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blaisedouros

Member Since 23 Mar 2012
Offline Last Active Mar 20 2013 08:33 AM
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Posts I've Made

In Topic: Tokina 10-17mm vs Sigma 15mm in FX mode on Nikon D800

07 March 2013 - 08:22 AM

John, that second image is extremely cool.  Great perspective on the eye, it's a very humanizing shot.


In Topic: Amazing and hilarious pictures of human figures and uw life

31 January 2013 - 08:23 AM

This is great work, and a nice fresh perspective on what we usually see in UW imaging.

In Topic: Internal dome reflections.

17 January 2013 - 03:58 PM

Hope it helps! Moray Eel is just my current rating, my forum handle is blaisedouros which provides a huge degree of anonymity given that it's nothing like my name. Swear ;)

In Topic: Internal dome reflections.

16 January 2013 - 08:46 AM

I notice that it's primarily your UV filter ring that is reflecting like this; presumably it has a relatively shiny surface on it? This is likely the main cause of the issue. Have you tried shooting without this UV filter?

I have seen many people paint the shiny portions of their lenses with matte black paint to help alleviate this, especially lenses with shiny silver or gold rings on them. Since it's just a UV filter on the front, what do you have to lose by painting it matte so it doesn't reflect?

Notice how in each of these images you are shooting into relatively strong sunlight? When enough light hits your lens through the dome, it reflects onto the inside of the dome. So if you can, avoid pointing your housed camera directly into strong light sources that you know will cause this reflection.

In Topic: Need info/technique on Stealth Mode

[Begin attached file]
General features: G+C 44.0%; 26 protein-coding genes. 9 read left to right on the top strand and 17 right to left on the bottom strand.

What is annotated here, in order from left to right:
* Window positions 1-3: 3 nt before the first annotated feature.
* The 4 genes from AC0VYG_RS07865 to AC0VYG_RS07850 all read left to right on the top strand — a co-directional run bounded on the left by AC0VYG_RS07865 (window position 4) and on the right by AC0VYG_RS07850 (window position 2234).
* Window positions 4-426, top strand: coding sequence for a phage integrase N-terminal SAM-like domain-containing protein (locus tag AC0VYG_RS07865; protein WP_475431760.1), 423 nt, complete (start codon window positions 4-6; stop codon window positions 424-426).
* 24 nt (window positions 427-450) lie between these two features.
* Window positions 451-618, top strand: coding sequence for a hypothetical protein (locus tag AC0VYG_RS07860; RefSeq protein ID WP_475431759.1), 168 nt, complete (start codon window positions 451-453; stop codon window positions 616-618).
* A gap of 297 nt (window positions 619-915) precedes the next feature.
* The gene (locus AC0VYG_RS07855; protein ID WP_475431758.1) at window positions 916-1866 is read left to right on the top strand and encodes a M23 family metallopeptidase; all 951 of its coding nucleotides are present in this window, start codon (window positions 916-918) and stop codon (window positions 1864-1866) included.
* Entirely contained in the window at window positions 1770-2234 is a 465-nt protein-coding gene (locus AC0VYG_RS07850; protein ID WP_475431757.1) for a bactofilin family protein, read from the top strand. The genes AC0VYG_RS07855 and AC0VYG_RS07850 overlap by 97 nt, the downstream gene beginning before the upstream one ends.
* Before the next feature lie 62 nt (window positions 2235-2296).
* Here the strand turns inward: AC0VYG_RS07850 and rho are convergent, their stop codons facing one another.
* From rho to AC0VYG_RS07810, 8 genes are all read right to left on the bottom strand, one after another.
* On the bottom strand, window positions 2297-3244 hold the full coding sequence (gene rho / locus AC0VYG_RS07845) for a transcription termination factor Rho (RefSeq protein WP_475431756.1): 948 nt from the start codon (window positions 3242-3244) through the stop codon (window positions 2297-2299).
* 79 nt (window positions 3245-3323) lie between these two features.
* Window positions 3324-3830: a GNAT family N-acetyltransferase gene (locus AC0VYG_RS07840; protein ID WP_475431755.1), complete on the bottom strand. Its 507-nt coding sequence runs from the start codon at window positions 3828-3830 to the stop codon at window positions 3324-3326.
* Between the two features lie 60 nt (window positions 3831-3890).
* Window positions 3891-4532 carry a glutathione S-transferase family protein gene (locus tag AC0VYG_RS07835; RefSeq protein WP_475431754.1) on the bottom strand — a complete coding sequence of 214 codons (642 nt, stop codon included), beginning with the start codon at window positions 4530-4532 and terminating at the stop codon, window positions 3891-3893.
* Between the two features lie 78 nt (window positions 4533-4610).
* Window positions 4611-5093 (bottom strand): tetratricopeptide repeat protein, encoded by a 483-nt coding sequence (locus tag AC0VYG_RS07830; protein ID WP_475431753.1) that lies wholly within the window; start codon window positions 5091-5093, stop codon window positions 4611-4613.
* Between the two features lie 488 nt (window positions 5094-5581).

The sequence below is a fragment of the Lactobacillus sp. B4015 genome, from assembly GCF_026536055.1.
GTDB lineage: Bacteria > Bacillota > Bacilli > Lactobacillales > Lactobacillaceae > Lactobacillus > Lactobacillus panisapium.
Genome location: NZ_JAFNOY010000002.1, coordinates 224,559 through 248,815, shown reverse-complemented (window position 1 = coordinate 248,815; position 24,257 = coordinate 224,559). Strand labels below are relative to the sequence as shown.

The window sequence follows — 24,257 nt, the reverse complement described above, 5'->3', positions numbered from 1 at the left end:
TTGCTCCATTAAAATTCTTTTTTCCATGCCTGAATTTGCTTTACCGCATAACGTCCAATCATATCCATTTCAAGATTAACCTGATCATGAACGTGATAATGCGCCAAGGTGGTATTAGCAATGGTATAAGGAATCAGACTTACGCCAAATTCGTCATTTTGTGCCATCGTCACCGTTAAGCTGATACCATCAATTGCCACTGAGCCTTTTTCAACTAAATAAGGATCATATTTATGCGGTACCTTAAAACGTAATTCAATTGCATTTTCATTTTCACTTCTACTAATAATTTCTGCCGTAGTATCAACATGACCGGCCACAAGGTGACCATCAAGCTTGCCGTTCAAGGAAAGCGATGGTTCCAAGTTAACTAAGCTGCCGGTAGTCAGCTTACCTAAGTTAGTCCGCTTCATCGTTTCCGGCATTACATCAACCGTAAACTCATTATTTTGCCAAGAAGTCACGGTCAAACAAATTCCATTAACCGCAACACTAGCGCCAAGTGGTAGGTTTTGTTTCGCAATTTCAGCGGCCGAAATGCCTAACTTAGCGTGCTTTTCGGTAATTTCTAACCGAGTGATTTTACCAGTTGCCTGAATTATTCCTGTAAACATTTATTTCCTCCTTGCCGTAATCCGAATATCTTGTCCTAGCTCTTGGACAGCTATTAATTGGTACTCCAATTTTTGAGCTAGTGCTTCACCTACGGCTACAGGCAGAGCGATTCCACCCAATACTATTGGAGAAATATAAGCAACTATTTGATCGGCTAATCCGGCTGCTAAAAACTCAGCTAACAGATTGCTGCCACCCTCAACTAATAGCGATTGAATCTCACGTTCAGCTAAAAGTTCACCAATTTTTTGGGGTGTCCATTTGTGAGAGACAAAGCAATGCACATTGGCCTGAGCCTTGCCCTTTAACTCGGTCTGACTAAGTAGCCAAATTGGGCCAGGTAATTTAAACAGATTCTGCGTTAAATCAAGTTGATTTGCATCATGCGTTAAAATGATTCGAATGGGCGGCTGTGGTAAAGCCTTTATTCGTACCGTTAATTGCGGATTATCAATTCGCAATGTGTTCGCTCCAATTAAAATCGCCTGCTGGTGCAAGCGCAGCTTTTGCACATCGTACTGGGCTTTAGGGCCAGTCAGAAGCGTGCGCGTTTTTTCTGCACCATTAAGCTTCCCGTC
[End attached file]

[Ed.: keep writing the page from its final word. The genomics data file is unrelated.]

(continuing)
07 November 2012 - 10:40 AM

But in theory, the red light should work for video, as long as you take custome white balance. Like I said, take a white balance of the white slate with the red light, so anything that has red/pink color now become the new white. This should work for close distance subject (macro), not sure about far/wide scene. I may just go with UK Aqualite, and get a red gel to play with it.


White balance works by reducing the gain on the sensor sites that are receiving higher amounts of one color and increasing the gain on the sites that are receiving less color to produce a balance between red, green, and blue to produce white light. If the only color the camera is seeing is red, there is no green or blue light to produce a white balance.

In theory, the only way that the camera could "correctly" white balance a scene lit with only red light would be to turn off the red photosites, producing a black image (since there's no green or blue light hitting the sensor at all). In practice, you might get some weird color shifts or green and blue noise in the image as the camera bumps up the green and blue gain. You'd be better off setting a regular white balance with white light, shooting with red, and just accepting the color shift. You could convert to black and white in post for a less jarring look.